DCI reveals Ksh.2.7 billion scandal at Kenya Ports Authority


DCI reveals Ksh.2.7 billion scandal at Kenya Ports Authority
Containers are seen at the main port in the Kenyan coastal city of Mombasa March 7, 2013. REUTERS/Marko Djurica

The Director of Criminal Investigations (DCI) has begun a probe into what detectives now believe is a Ksh.2.7 billion tender scandal at the Kenya Ports Authority (KPA).

The probe sanctioned in August this year implicates top officials at the ports authority including KPA Managing Director Daniel Manduku who is accused of authorising irregular expenditures totaling to Ksh.2.73 billion.

Manduku, however, on Monday dismissed the allegations claiming they are being fronted by people interested in KPA tenders.

In three projects including Makongeni Goodshed Yard, Manufacture of Concrete Barriers and Kisumu Port Revitalization, Mr. Manduku and others are suspected to have breached procurement procedure.

An investigations file by the Economic and Commercial Crimes Unit of the DCI seen by Citizen TV has suggest that Manduku oversaw the preparation of bills of quantity for eight firms without requisition forms from the user — the inland container depot in Nairobi for the Makongeni Goodshed Yard  project.

Manduku, KPA General Manager in charge of Operations William Rutto, Senior Works Officer Anthony Muhanji, Works Officer Juma Chigulu and Principal Works Officer Bernard Nyobange are said to have colluded to divide the 2100 square meters yard belonging to Kenya Railways into 9 zones and awarded 8 contractors the concrete works.

The split termed unprocedural with the aim of avoiding open and competitive tendering process is believed to have cost the taxpayer Ksh.506 million.

Investigations reveal that the companies were paid in full despite not completing the job, as Kenya Railways reclaimed its land and demolished the concrete.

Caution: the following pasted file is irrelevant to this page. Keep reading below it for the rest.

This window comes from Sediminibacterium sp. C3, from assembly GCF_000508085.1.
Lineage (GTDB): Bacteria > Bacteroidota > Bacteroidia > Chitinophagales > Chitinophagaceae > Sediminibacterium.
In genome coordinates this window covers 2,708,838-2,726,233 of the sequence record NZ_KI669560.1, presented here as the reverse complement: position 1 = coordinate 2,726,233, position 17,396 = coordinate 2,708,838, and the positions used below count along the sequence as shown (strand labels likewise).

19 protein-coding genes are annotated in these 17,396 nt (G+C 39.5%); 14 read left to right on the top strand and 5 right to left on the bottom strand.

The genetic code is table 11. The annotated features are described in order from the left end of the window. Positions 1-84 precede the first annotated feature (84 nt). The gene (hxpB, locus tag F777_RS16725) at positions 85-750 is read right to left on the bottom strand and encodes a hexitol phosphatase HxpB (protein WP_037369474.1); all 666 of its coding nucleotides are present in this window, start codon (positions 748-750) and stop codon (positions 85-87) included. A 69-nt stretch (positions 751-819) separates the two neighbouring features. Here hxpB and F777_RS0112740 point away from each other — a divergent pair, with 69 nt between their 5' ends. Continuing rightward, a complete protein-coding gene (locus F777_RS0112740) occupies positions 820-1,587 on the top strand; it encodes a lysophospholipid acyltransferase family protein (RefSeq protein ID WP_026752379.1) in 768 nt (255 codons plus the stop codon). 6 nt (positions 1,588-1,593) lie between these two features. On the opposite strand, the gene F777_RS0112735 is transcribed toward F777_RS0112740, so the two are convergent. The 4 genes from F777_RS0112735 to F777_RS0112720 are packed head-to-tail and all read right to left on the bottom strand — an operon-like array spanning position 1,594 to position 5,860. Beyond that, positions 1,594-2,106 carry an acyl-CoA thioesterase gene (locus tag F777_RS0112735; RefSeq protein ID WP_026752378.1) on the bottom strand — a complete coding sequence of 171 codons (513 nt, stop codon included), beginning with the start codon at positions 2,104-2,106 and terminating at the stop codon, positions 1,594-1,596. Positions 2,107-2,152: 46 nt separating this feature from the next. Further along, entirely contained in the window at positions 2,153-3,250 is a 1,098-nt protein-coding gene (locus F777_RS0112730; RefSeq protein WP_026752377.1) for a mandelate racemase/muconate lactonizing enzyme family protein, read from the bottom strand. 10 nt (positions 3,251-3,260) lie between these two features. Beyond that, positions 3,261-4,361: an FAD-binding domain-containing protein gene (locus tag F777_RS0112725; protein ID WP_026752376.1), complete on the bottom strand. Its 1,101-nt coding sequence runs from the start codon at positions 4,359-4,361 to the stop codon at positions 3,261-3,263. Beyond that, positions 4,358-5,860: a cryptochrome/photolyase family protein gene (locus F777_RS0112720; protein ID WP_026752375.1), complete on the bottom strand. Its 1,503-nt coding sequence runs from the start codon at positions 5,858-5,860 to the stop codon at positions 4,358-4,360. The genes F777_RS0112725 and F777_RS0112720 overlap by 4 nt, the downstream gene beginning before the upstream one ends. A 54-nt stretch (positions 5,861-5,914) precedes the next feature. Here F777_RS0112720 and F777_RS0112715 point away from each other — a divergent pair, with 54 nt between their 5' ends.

In the Kisumu Port Revitalization project, Ksh.800 million was shared by seven companies despite the works having been projected to cost Ksh.100 million.

Investigators say a top official at KPA was pushing for the seven companies to be awarded the tenders.

Procurement regulations were breached to award the seven companies the tenders with detectives reveal that documents were forged to sanitise the process. Records recovered from the KPA finance department show how the loot was shared.

Ponoma Constructions pocketed Ksh.205 million, Ricco Contractors bugged Ksh.108 million, while Ksh.129 million went to associated electricals, Yuaf Agencies took home Ksh.163 million while Stone Contractors pocketed Ksh.128 million tudor. Engineering Limited was paid Ksh.35 million and Kites Technicals Ltd is said to have taken home Ksh.33 million, according to the investigations report.

Suspects here include KPA boss Manduku, Mathews Amutu, who heads the port electrical works, Project Manager William Tenay, Head of Procurement Aza Dzengo, Principal Procurement Officer Ali Mwinjaka, Civil Technician Tom Okeyo and Directors of Stone Contractors.

Investigators believe that Manduku directed that a Ksh.1.4 billion tender for the construction of 17,940 concrete barriers be awarded to 10 companies without following the procurement regulations.

Two senior KPA officials have told investigators that there was no need for concrete barriers. Even then, the barriers were grossly overpriced from about Ksh.10,000 to Ksh.79,000 a piece.

Suspects here include, KPA MD Daniel Manduku, Senior Works Officer Anthony Muhanji and Works Officer Juma Chilugu.

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Story By Hassan Mugambi
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